President Donald Trump ordered a government hiring freeze for all departments but the military in his first week in office. 
President Donald Trump ordered a government hiring freeze for all departments but the military in his first week in office.  - 
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The election of Donald Trump is bringing lots of changes to Washington — many federal workers are contending with a hiring freeze and limits on what they say to the public. 

It’s very hard to interview federal workers right now, because they’re afraid of getting reprimanded – even fired. The Environmental Protection Agency told employees to send press inquiries to management, and it froze social media activity. The White House said there’s no official gag order. Still, there’s a lot of fear.

“We’re living in an apprentice reality  you’re fired!" said John O’Grady, a 30-year EPA employee and president of the American Federation of Government Employees’ EPA Council. "Yeah – people are scared, so they’re not going to talk.”

O’Grady said some of these frightened workers who aren’t part of the union are coming to him for advice, and joining the union.

“A lot of them were people that I thought would never join," he said. "But they saw the writing on the wall, and they said, 'You know, I gotta join now.'”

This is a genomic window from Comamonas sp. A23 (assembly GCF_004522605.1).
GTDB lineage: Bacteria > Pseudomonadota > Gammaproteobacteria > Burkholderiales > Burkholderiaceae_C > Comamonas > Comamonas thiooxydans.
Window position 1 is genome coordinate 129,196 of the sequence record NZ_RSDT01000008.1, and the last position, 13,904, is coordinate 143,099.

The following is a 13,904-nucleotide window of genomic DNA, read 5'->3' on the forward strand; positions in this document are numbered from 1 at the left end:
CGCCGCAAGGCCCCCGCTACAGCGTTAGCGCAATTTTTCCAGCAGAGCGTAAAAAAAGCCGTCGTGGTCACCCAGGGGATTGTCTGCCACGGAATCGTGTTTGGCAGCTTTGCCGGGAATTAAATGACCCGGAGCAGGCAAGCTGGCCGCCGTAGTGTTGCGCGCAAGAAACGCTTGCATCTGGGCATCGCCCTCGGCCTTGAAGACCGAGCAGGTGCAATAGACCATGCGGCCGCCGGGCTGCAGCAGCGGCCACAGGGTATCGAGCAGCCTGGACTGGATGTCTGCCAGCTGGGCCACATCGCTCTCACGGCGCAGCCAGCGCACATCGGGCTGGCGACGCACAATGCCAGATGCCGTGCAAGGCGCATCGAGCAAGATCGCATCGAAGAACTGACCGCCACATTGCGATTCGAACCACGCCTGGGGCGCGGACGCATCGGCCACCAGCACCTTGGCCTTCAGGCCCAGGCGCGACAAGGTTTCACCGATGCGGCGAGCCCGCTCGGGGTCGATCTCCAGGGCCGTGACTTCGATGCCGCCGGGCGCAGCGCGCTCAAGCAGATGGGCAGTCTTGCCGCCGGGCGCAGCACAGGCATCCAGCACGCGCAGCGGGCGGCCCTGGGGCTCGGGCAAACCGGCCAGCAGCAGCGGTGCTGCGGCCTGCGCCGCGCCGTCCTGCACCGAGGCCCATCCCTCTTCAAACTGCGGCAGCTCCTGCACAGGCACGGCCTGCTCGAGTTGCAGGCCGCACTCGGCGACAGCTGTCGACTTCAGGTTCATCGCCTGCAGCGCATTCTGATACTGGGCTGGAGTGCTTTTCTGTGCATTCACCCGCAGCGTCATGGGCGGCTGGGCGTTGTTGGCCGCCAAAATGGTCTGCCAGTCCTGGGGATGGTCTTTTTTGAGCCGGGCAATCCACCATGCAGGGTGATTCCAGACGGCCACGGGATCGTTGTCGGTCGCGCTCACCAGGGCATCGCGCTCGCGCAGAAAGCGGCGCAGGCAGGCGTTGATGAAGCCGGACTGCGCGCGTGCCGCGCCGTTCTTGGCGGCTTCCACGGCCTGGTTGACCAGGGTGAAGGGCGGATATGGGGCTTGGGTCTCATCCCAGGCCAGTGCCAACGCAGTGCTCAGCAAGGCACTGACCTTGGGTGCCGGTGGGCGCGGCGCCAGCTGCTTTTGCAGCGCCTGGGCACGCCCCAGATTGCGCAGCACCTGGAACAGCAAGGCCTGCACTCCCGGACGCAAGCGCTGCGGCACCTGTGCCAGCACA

O’Grady said at least 200 EPA employees have joined the union since the election.

National Treasury Employees Union President Anthony Reardon is anticipating an uptick in membership. He said maybe the Trump administration will end up making his union stronger. And he was happy to see President Donald Trump meeting with unionized construction and manufacturing workers the first week of his administration.

“I hope that is actually an indication of how he plans to deal with all unions," Reardon said. "Many union households were very supportive of President Trump. So I hope he will keep that in mind as he’s dealing with unions.”

Organized labor is watching how Trump interacts with public employees and how their unions respond.

“I think everyone is paying careful attention to see if there is going to be a successful strategy, or if there is going to be a strategy that kind of blows up and what to avoid,” said Brad Hershbein, an economist at the Upjohn Institute for Employment Research. 

Hershbein said one thing is already clear: Some unions for federal workers are winners, like border patrol agents, who are an important part of Trump’s agenda. Others, like the union representing the EPA, are worried.

Follow Nancy Marshall-Genzer at @MarshallGenzer